However, refinancing isn’t the best financial move for everyone. Federal student loans, for instance, have some protections that most private lenders don’t offer. But if you feel sure you can pay back the loan, refinancing can make it easier.
For me, this process was empowering. By taking control of my student debt, I feel more confident about handling my money and taking control of my financial future.
Interested in refinancing student loans?Here are the top 6 lenders of 2019!
|Lender||Variable APR||Eligible Degrees|
|Check out the testimonials and our in-depth reviews!
1 Important Disclosures for SoFi.
2 Important Disclosures for Earnest.
To qualify, you must be a U.S. citizen or possess a 10-year (non-conditional) Permanent Resident Card, reside in a state Earnest lends in, and satisfy our minimum eligibility criteria. You may find more information on loan eligibility here: https://www.earnest.com/eligibility. Not all applicants will be approved for a loan, and not all applicants will qualify for the lowest rate. Approval and interest rate depend on the review of a complete application.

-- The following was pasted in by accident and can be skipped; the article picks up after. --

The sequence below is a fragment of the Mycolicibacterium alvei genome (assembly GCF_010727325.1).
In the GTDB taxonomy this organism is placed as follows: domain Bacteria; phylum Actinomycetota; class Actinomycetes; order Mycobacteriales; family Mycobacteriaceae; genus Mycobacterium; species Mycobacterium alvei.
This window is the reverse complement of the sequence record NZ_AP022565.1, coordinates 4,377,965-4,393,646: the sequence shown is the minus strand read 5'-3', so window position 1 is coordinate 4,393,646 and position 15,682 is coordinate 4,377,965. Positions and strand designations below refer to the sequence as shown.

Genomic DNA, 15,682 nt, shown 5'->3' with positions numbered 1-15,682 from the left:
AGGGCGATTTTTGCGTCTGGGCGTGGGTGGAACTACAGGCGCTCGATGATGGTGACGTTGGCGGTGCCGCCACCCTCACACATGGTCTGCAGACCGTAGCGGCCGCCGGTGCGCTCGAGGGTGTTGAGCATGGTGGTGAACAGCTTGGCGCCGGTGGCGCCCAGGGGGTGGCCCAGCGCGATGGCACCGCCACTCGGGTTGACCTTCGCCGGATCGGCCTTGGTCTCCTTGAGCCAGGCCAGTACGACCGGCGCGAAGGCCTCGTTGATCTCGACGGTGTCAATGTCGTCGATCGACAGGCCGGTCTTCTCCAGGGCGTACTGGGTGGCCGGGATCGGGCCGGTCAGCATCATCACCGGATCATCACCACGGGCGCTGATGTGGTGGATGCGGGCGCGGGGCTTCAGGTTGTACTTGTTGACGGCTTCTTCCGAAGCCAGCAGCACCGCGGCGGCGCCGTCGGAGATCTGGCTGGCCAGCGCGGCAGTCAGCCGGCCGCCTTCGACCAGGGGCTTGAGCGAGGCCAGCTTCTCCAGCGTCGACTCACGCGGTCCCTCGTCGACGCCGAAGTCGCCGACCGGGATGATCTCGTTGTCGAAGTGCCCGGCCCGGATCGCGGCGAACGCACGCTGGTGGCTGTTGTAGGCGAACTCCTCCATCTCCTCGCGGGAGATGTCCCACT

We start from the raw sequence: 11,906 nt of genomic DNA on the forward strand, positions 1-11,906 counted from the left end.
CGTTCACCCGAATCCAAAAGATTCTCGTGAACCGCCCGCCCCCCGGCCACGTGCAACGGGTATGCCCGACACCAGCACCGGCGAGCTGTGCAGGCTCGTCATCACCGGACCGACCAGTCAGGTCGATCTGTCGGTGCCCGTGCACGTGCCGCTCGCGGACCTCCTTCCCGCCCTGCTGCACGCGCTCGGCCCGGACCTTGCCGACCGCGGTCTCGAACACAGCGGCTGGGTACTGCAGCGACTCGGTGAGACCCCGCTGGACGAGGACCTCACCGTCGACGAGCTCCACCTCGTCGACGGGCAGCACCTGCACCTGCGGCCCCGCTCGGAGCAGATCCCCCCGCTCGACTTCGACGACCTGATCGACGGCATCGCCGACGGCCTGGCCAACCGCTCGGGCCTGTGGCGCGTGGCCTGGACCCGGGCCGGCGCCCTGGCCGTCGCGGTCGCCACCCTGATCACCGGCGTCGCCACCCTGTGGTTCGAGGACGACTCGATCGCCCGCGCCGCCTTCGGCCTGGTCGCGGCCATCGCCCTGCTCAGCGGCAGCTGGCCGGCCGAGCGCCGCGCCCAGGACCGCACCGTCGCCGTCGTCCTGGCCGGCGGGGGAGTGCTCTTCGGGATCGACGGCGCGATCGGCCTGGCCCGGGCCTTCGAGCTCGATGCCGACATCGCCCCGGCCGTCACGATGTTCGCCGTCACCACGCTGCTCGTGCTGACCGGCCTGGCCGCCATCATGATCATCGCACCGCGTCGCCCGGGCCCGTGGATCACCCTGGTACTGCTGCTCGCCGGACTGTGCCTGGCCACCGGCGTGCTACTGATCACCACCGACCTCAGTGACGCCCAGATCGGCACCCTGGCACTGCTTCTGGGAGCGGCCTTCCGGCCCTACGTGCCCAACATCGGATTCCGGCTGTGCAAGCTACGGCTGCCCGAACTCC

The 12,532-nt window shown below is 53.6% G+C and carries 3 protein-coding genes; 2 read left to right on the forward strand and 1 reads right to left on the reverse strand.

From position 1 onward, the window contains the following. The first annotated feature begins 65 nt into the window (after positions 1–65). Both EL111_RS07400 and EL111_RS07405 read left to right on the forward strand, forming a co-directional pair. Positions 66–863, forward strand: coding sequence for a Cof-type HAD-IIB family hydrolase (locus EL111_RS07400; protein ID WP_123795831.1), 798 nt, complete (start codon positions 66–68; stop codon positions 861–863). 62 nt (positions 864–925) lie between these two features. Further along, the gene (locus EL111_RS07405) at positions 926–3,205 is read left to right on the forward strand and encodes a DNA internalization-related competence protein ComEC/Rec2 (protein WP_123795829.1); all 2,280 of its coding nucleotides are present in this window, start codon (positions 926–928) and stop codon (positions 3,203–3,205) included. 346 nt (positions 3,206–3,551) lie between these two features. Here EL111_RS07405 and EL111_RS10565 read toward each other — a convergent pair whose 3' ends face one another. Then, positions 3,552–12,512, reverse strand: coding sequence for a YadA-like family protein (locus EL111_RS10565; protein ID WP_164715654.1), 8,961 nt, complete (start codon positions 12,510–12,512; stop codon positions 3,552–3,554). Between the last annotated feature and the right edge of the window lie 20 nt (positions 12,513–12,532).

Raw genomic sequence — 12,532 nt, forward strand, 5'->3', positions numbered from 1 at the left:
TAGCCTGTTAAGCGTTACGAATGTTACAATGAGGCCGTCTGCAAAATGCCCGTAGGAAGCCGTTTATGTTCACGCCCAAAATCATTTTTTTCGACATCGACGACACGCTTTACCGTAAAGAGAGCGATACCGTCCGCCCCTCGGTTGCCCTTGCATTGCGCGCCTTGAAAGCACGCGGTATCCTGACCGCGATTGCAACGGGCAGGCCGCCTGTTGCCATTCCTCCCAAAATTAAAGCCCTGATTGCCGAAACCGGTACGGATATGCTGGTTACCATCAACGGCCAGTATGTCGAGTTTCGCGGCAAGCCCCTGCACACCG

Earnest fixed rate loan rates range from 3.89% APR (with Auto Pay) to 7.89% APR (with Auto Pay). Variable rate loan rates range from 2.54% APR (with Auto Pay) to 7.27% APR (with Auto Pay). For variable rate loans, although the interest rate will vary after you are approved, the interest rate will never exceed 8.95% for loan terms 10 years or less. For loan terms of 10 years to 15 years, the interest rate will never exceed 9.95%. For loan terms over 15 years, the interest rate will never exceed 11.95% (the maximum rates for these loans). Earnest variable interest rate loans are based on a publicly available index, the one month London Interbank Offered Rate (LIBOR). Your rate will be calculated each month by adding a margin between 1.82% and 5.50% to the one month LIBOR. The rate will not increase more than once per month. Earnest rate ranges are current as of March 18, 2019, and are subject to change based on market conditions and borrower eligibility.